10 / 17 / 2014

“Pains of setting-up”


Dear Kate,

I am so tired; the setting-up was such an exhausting activity. I have pain all over; even my eyelashes are under stress. I just took a pill to relax my muscles. But the great body effort was worthwhile; the piece is standing there with great presence.

It was fantastic to run errands with you, to sort out the sand sacks, to drive down to Trieste listening to each other’s stories, to sort out permits and public requirements, to work with workers and to make the small decisions on site. This is the fantastic part of public art, the pieces change so much because of the context, and they demand such a great flexibility in mind.

Two moments of our setting-up were crucial for me: on the one hand, activating the space with the plastic tarpaulin that protected the cobblestones. That transparent surface of 3 metres by 40 metres was the omen of the piece to come, the pre-figuration of the weight the pedestrian street would endure. I enjoyed very much that by putting up that surface the relation with the space changed completely, people were cautious, the dogs observed the gigantic watery surface with great eyes and some of the persons established rhythms to walk and paces to avoid the surface. As soon as the pedestal was up, the plastic became even more important, the transparent surface transformed in front of us into a strange red carpet.


On the other hand, the arrival of the rock was so dramatic. Not in the bad sense, but in the theatricality this implies. It was such a great pleasure to see it coming. Somehow the cube looked much bigger than in the original place and finished our public work like a liqueur cherry. It was the moment of realization, with the stone in place something was also sitting inside, a strange satisfaction of work done.




Dear Naya,

The first section of our stone arrived in Trieste today accompanied on its journey by Mrs. Schober from the stonemason’s in Graz. When we chose it a few months ago, among the giant rocks in the yard that original stone seemed quite modest, but this morning even this fragment of it, one third, suddenly appeared huge. Led by Mrs. Schober, her hair in a long neat blond plait down the middle of her back, five of us heaved its 400 kilos from the back of the truck, rolling it precariously along poles down a plank of wood, and into its nest of sandbags on the Rose of the Winds.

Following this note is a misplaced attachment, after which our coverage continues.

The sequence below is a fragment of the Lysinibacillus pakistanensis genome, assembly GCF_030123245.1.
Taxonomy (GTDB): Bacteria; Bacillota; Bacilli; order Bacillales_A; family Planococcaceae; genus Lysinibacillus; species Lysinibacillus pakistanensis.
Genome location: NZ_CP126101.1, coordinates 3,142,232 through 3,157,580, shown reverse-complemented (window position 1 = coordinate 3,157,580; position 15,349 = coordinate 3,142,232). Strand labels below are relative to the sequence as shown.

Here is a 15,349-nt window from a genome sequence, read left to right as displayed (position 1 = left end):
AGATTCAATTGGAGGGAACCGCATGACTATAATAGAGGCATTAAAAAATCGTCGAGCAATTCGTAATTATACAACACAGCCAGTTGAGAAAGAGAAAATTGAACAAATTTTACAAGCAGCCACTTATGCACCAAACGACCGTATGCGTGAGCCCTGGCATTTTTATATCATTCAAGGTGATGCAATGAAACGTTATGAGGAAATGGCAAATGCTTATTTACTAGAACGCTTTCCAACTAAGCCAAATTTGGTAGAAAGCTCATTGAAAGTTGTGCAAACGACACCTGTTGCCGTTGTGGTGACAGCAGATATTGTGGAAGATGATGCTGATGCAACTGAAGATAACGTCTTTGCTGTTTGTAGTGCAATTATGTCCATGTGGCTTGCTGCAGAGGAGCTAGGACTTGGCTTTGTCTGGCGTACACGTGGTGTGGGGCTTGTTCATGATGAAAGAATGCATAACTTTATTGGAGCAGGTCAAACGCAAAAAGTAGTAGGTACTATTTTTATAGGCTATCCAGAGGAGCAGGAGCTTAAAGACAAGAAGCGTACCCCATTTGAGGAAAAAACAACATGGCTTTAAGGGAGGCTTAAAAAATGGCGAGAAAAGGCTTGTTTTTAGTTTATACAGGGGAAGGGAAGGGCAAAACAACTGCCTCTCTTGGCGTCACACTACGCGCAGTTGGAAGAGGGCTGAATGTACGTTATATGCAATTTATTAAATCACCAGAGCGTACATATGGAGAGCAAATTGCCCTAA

Mrs Schober has worked at the stonemason’s for several decades now. She was not surprised when we asked her to preserve the splinters that fell away as the original great stone was split into three. Today she presented us with the box of these grey shards, together with the pieces of the hammer that shattered during the work.



Was the stone so resistant to being divided? Its entirety unites the three installations, Trieste, Graz, Sarajevo, each third existing only as a fraction unless pieced together in the mind of the viewer. Picking up these palm-sized shards and turning them over, they are solid – but speak of movement, of violent force, muscle, shattering, sweat. Many are smooth on top yet rough underneath. Some, like the stone, bear traces of weathering and lichen, and are veined with white and green scrawls that write strange secret messages across their grey surfaces. They are cold from their journey, splinters of ice like the one that pierces Kay’s heart before he is taken away by the Snow Queen to her palace, and kissed into forgetting his past.